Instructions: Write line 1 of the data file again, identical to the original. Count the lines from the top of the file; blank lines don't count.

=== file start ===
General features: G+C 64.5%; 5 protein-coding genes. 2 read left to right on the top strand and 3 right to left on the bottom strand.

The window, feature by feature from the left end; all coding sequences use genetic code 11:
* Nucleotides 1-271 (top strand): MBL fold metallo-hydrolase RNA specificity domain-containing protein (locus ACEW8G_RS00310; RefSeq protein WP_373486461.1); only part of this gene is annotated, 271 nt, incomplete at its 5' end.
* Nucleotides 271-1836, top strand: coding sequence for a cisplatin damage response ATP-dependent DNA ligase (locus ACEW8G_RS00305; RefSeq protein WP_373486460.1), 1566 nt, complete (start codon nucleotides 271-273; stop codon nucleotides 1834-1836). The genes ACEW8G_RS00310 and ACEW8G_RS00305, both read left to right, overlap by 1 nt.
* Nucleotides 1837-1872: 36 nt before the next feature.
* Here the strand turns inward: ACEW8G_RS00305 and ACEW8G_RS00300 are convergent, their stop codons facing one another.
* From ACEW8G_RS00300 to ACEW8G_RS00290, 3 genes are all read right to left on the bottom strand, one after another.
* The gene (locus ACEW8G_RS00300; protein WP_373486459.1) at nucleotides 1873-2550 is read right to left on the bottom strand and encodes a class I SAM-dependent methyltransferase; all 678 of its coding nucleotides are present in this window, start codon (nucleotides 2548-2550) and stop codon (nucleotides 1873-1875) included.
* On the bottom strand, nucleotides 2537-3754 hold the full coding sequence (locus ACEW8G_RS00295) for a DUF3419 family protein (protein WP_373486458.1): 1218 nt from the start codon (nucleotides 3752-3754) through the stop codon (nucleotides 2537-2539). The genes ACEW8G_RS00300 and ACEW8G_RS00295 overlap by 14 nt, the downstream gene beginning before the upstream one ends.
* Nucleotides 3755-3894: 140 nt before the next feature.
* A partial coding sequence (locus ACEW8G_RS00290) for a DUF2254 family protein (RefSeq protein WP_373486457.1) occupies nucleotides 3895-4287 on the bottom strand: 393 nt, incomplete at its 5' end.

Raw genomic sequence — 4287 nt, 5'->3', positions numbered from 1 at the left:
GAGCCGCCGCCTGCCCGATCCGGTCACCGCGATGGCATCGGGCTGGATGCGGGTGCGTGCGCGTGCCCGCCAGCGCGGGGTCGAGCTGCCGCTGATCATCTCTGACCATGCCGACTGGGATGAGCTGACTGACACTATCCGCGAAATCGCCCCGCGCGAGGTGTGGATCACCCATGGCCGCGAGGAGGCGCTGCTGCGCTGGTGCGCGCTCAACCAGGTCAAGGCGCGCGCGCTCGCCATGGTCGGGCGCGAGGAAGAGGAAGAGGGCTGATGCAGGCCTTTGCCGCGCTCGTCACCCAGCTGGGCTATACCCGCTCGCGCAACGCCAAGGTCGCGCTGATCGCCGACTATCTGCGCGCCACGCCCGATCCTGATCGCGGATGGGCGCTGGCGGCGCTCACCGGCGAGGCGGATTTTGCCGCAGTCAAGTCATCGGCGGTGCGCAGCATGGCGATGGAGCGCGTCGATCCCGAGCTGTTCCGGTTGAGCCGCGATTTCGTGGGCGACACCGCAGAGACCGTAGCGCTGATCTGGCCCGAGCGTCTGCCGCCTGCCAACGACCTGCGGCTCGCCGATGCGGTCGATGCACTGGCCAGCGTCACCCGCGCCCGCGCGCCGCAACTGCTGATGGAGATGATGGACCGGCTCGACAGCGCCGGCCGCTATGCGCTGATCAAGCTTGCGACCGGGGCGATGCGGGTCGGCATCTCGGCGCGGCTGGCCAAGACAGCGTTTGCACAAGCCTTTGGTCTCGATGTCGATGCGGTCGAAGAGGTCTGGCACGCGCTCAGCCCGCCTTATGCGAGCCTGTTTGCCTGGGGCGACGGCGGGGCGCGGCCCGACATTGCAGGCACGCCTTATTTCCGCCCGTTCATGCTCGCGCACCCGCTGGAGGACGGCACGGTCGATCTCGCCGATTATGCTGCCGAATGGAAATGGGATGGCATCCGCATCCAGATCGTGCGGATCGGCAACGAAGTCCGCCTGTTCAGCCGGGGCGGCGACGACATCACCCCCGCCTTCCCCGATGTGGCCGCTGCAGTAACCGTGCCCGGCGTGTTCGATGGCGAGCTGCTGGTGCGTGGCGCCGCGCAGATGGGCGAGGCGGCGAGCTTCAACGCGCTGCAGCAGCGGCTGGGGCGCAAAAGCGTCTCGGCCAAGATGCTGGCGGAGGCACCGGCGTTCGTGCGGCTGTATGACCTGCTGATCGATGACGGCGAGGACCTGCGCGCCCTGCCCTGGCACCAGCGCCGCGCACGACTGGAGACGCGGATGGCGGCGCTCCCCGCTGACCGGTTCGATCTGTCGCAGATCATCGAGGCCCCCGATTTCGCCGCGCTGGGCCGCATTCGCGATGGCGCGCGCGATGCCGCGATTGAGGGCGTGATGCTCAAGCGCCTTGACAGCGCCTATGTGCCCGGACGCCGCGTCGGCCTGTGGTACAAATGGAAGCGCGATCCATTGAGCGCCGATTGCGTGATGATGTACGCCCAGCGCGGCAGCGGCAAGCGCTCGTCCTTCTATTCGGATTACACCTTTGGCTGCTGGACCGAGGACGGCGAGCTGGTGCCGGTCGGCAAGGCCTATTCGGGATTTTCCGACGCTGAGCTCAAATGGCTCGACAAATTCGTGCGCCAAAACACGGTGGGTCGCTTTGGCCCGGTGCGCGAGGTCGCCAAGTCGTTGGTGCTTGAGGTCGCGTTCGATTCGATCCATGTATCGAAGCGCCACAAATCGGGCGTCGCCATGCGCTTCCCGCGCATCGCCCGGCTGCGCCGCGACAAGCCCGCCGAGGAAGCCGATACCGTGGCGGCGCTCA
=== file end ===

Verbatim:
General features: G+C 64.5%; 5 protein-coding genes. 2 read left to right on the top strand and 3 right to left on the bottom strand.